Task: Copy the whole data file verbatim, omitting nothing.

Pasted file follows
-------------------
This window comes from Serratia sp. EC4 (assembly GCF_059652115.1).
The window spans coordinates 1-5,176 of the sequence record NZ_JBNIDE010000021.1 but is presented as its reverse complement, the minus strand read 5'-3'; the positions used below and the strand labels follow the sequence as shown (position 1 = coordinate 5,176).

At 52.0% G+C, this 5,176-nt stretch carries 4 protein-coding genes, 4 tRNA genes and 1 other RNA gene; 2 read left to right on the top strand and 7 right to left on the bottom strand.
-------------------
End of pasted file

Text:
This window comes from Serratia sp. EC4 (assembly GCF_059652115.1).
The window spans coordinates 1-5,176 of the sequence record NZ_JBNIDE010000021.1 but is presented as its reverse complement, the minus strand read 5'-3'; the positions used below and the strand labels follow the sequence as shown (position 1 = coordinate 5,176).

At 52.0% G+C, this 5,176-nt stretch carries 4 protein-coding genes, 4 tRNA genes and 1 other RNA gene; 2 read left to right on the top strand and 7 right to left on the bottom strand.